Once I could say the words pretty much where they should appear within the melody, John then cut all the lyrics out of the script, and created a board of ‘tune’. I still can’t really explain what tune or pitch is. ‘High’ is the sounds that you feel more in your throat, and ‘low’ sounds rumble and vibrate in your chest. High are also at the right of the piano, and low are at the left, and there’s a ton of crap you can say about the variations from one end to the other, but this is the limit of my knowledge. If you bash a low note, you can feel it. If you bash a high note, you can’t, but hearing people twitch a bit. It’s excellent fun.
John stuck the lyrics to the board, placing them physically higher or lower depending on the type of sound they were. He went so far as to talk about notes, but as I couldn’t hear them, there was no way I was going to match them correctly. He came up with some great ideas, including me feeling the vibrations from the piano and trying to match them vocally, or me making a constant hum sound and being guided by him as to whether it need to go higher or lower, and trying to do so.
We did this FOREVER.
In the end, it paid off, because I got the role. It was one of the best and most welcoming sets I’ve been on, especially in mainstream filming. I never once felt like a token Deaf, which is rare and beautiful.
All the characters have ‘their’ song. The others used an earpiece to listen to their music while filming, and their vocals were recorded live. My earpiece was taped behind my wig, and turned up full so I could try and feel the beat. The wonderful Tamzin Outhwaite (incidentally, my mortal enemy in the show), gave me a secret count in, and off I went. ‘Singing’. No idea what it turned out like, but nobody died. I don’t think… It’s quite a secretive show. They might have covered it up.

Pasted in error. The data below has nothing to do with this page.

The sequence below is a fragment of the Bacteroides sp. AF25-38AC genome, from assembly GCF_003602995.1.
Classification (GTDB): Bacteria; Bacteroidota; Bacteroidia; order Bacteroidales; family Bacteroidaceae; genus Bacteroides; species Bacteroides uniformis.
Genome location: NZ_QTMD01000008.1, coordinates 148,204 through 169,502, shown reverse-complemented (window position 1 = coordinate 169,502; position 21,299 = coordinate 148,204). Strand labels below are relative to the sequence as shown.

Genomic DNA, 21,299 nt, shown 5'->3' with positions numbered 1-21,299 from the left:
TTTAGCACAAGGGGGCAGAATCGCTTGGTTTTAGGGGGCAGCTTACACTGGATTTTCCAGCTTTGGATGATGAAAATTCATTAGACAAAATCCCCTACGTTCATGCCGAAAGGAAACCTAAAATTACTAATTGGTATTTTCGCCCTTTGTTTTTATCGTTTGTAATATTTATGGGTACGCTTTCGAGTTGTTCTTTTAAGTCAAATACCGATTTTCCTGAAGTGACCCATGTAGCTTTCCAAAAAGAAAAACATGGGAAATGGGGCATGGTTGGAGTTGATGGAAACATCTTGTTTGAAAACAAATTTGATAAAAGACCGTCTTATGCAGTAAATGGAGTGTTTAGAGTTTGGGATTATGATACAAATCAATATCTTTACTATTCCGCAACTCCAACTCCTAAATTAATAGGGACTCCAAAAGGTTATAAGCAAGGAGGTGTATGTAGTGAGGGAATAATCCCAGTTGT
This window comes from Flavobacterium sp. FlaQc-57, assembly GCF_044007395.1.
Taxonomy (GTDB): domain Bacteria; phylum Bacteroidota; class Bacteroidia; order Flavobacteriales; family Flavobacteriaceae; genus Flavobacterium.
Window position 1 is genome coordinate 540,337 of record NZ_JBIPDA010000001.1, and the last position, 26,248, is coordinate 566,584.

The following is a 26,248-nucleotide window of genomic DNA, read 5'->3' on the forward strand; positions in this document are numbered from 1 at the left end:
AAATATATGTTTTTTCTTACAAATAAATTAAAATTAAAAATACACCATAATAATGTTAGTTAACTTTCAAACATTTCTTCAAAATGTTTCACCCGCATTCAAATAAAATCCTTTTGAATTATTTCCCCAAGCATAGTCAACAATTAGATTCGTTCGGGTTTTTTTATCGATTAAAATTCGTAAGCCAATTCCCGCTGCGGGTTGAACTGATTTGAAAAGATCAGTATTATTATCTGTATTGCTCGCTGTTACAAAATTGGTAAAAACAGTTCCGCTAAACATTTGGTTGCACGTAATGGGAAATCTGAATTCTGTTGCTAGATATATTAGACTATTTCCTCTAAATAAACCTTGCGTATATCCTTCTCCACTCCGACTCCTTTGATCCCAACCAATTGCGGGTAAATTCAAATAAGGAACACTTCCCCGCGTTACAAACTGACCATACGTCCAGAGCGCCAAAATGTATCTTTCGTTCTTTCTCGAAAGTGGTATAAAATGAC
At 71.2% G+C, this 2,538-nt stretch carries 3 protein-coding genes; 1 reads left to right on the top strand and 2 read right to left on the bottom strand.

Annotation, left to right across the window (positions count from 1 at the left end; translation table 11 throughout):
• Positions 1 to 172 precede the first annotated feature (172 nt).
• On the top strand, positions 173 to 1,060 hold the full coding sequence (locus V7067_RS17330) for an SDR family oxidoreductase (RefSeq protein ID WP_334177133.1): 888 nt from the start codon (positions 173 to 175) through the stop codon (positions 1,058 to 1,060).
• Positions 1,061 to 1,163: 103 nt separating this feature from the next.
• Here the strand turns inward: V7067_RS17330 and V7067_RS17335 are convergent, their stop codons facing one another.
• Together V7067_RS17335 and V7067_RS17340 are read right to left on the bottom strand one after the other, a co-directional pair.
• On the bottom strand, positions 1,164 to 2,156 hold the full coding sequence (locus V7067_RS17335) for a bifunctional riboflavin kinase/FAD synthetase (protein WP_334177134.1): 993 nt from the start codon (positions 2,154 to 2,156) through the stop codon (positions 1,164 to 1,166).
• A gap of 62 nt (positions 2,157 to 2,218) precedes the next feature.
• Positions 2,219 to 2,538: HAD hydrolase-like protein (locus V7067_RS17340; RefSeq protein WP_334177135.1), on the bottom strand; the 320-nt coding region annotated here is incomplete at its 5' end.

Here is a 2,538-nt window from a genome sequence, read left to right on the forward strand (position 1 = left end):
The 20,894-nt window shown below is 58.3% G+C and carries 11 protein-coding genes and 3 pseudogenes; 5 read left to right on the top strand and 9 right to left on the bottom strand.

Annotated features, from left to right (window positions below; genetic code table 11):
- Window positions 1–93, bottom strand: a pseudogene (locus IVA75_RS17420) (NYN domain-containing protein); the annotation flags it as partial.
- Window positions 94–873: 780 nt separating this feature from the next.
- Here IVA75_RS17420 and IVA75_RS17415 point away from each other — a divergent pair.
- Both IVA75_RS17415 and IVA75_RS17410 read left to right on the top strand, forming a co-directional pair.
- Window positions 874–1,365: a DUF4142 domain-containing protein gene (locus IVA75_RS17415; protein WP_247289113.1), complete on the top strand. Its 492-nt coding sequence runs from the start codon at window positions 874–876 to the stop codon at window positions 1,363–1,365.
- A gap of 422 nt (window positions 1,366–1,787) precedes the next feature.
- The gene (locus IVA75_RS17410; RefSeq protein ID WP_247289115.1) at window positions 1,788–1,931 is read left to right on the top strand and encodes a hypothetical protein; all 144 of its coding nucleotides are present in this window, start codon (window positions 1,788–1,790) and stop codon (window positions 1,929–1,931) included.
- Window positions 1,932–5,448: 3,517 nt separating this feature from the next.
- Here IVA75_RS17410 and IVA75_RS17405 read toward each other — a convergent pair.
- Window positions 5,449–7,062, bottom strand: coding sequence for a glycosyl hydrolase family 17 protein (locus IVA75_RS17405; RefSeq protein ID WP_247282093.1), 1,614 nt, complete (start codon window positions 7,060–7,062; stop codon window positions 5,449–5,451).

It was brilliant. I did a thing that I really didn’t think I’d be able to do. Of course, I don’t sing beautifully! I sing like a Deaf person, and, more importantly, I sing like Janet, because Emily would have thrown a grenade into the karaoke booth and legged it. But, I did the thing that seemed impossible. And it was, in massive part, down to the skills and support of John, and the Inside No. 9 team and cast. So, thanks, guys.
By the way, in the episode, I’m dressed as Boy George. This is the real reason I wanted the part badly enough to be stuck in a freezing studio for days. Janet goes to this karaoke party and doesn’t dress up as a sexy popstar. She goes as Boy George. She just is who she is. And she wins.
I might try and be more Janet, after all.
To watch Emily in Inside No.9, go to the show’s website here.
Emily Howlett is a regular writer for this site. She is a profoundly Deaf actress, writer and teacher. Emily is co-director of PAD Productions and makes an awful lot of tea. And mess. She now has not one, but four grey eyebrow hairs. C’est la vie. She tweets as @ehowlett
The Limping Chicken is the world's most popular Deaf blog, and is edited by Deaf journalist and filmmaker Charlie Swinbourne.